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By Deborah Heller, Program Specialist, Member and Donor Programs, Office of Advancement, Smithsonian Institution
Thank you again for the scholarship to attend the 2017 Chicago Nonprofit Conference! It was a great chance to meet many of my peers in the industry and learn about strategies employed by other nonprofits, as well as marketplace trends.
I appreciated the clear tracks laid out in the registration booklet (I attended each track almost evenly) and the mini-schedule that came with our nametags was also helpful in navigating around the sessions. Tuesday was the most impactful day for me overall and I found myself taking the most notes in my sessions on that day as there were lots of good tips I wanted to bring back with me. Unrelated to content, the food was just delicious! Hands down the best conference food I’ve ever eaten.
Below are a few of the key take-aways I got from each session attended. From Demographics to Psychographics:
- How do you provide a cohesive brand experience to audiences with differing interests and demands? This is an interesting question for the Smithsonian as each museum has its own separate fundraising/communications/marketing team that have different priorities whereas our program, Friends of the Smithsonian, represents all of the museums but doesn’t necessarily have the information or access to what the units are doing until it’s already been executed.
Secrets to Making Monthly Giving Perform
- This session had some great tangible tips on how to increase your monthly donor numbers, such as that the months of January and August are a good time to do a donor “drive” and that the drive can be soft launched prior in your newsletter. I especially liked the idea to include existing donors with an upsell during the drive (either a swag item or a match). The emphasis of this session was mostly online as that is where success lies with these programs but acknowledged that EFT is the most reliable and consistent ways to keep a monthly donor.
Best Practices for Recruiting and Retaining Sustainers
- “Outsource customer service so the experience of your organization is all about the mission”. This one is interesting because I can see it both ways – having customer service in-house means the person talking to the customers really understands said mission BUT it’s also nice to have the third party who can then flag donors that really need high level service and then allow those donors to know how the org is listening to and following up with their concern.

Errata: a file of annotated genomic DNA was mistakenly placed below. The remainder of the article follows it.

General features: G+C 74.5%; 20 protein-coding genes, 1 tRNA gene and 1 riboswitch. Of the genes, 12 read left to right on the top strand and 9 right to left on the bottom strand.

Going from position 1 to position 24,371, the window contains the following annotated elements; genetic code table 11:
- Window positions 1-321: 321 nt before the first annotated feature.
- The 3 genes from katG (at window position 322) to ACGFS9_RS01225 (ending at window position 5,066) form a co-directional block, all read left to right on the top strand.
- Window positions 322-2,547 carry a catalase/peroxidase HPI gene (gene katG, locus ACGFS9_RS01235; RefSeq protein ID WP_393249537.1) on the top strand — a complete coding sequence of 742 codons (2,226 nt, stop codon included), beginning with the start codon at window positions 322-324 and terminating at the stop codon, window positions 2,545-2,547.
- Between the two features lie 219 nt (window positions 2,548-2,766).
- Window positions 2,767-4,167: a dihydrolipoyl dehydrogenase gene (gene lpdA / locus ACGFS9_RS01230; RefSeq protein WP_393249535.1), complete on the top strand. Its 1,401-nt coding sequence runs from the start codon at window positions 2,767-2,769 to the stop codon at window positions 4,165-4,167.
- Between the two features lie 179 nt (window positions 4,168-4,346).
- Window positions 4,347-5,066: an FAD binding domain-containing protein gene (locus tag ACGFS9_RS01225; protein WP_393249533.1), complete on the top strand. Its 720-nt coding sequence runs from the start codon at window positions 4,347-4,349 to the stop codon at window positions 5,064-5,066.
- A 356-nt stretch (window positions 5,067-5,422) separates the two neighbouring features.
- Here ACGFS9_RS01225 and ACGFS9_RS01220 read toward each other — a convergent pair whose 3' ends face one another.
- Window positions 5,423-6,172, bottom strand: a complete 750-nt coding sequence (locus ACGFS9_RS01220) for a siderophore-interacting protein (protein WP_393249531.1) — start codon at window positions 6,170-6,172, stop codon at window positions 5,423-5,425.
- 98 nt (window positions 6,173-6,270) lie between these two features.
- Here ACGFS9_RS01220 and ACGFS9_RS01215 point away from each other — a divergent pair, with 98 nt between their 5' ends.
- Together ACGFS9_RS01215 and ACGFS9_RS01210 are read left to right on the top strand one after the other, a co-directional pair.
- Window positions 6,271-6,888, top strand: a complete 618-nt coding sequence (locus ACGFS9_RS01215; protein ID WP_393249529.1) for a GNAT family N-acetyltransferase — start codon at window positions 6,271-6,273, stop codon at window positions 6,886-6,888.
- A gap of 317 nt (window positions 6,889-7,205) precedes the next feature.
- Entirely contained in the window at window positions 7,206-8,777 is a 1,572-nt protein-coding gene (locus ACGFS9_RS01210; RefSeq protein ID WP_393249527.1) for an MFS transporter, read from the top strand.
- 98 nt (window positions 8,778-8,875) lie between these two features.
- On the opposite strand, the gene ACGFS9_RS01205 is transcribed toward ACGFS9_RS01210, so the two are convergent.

Crystal Ball: Whether Yours is Red or Blue, We Have Something for You
- This is a topic that has really interested me personally this past year, as well as professionally though the Smithsonian’s revenue has not changed that much as a result of the current political climate. A focus of the panel was how “trust in advertising is down, and word of mouth is up” as well as a preference for values-based brands. The Smithsonian has 98% brand recognition (which is amazing!) and is remaining a trusted source of information and discussion in the current political climate which would be a great thing for us to capitalize in in our fundraising.
Generational Marketing: Shifting Messages and Media
- My favorite presentation! So interesting and the presenters were quite engaging. Learned some interesting tips about the different generations, but it was strongly emphasized that Boomers
are still the key demographic to go after, no matter how appealing marketing makes millennials sound – they are not ready to be major donors yet. Data shows that most people become donors around age 50 and since Gen Y is a smaller generation, we could expect a dip in donations as well with fewer people entering their 50s.
Why Do Donors Give? Answers from Science
- There was a lot of data in this presentation but it wasn’t that integrated between speakers so I found less tangible information to apply to our program. Unfortunately the least helpful session I attended.
Is Your ‘Donor Journey for the Donor or for You?
- If you want to reengage a donor, reach out to them on the appeal they came in on. This is something the Smithsonian has discussed and it’s always good to know you’re going in the right direction. Most orgs might think to send the donor the annual or end of year appeal, but if the donor came on board to support one of your summer initiatives they will probably be inclined to support that again.
(the last session I was signed up as a volunteer so did not attend)
Overall a really great experience and I was very glad to be able to attend through the DMA’s scholarship. Thank you for helping me continue to learn more about direct marketing!